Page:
The supreme court of the United States affirmed this judgment and from the opinion we quote: "There must be such a discovery of mineral as gives reasonable evidence of the fact, either that there is a vein or lode carrying the precious mineral, or, if it be claimed as placer ground, that it is valuable for such mining." The court quotes the definition given by the United States land department as follows: "Where minerals have been found, and the evidence is of such a character that a person of ordinary prudence would be justified in the further expenditure of his labor and means, with a reasonable prospect of success, in developing a valuable mine, the requirements of the statute have been met."
Tested by these principles, we cannot say that the learned trial court was without warrant in holding that plaintiffs fell short, in their evidence, of meeting the statutory requirements as to a discovery of valuable minerals. It is only necessary to turn back and read the evidence of plaintiff Garibaldi to confirm the conclusion reached by the trial court. He testified: "Just took two pans of dirt and prospected them one at each place, two places. Q. You found gold? A. [The witness nodded his head]." He had never before prospected the ground and only knew from hearsay that the ground contained gold in paying quantities. He "saw lava on the ground" but did not know its depth. "There was gravel on the rims, the place between the bedrock and the surface. There is no gravel on the surface." He does not state where on the claim he took the two pans of gravel. Plaintiff Devencenzi testified that "there was evidence of mining having been done years ago in the gulch that goes through the land, but no evidence of any recent work whatever." He does not state whether this gulch cut through the lava, nor does he state that any gold was found in this gulch. It is common knowledge that in this state where a lava flow is found inclosed by walls of bedrock, an ancient channel is usually found underneath the lava. And gold is often, but not always, found in such channels in paying quantities. Here, however, we have no description of the ground indicating a flow of lava through an old channel. The evidence is wholly insufficient, it seems to us, to show that plaintiffs made a "discovery" within the meaning of the mining laws.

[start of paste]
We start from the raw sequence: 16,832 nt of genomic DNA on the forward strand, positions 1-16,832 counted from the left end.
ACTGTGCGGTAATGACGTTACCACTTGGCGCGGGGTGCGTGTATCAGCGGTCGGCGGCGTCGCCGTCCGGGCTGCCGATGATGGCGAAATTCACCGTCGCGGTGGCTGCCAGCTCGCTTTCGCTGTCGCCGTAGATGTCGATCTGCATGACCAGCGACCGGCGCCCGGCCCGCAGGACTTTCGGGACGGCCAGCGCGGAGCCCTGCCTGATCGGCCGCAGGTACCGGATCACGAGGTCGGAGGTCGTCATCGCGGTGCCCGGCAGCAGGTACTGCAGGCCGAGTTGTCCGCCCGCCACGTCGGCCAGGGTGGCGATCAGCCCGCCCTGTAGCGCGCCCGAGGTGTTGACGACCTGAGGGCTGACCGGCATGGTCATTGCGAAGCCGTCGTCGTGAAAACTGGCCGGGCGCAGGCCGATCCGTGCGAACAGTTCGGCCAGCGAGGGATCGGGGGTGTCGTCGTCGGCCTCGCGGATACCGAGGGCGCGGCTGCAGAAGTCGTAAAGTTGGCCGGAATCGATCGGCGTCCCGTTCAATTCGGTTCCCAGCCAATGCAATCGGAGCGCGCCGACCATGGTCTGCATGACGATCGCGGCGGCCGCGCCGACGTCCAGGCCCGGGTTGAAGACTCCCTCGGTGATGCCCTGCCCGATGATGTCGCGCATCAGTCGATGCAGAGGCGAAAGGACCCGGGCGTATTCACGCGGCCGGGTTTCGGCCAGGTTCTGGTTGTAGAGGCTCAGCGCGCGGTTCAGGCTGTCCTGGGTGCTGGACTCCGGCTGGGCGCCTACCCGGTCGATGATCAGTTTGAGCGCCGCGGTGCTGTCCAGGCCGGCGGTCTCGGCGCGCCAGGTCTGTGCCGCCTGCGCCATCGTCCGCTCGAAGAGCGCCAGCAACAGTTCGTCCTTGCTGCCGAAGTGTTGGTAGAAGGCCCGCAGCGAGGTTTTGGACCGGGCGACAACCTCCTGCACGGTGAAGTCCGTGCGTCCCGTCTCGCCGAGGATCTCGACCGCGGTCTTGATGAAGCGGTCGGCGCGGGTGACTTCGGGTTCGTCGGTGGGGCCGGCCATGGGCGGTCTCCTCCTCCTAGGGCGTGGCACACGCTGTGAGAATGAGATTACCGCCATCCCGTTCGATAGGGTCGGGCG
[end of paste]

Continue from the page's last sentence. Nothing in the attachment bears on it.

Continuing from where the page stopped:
The judgment and order are affirmed.
Hart, J., and Burnett, J., concurred.
A petition to have the cause heard in the supreme court, after judgment in the district court of appeal, was denied by the supreme court on January 22, 1912.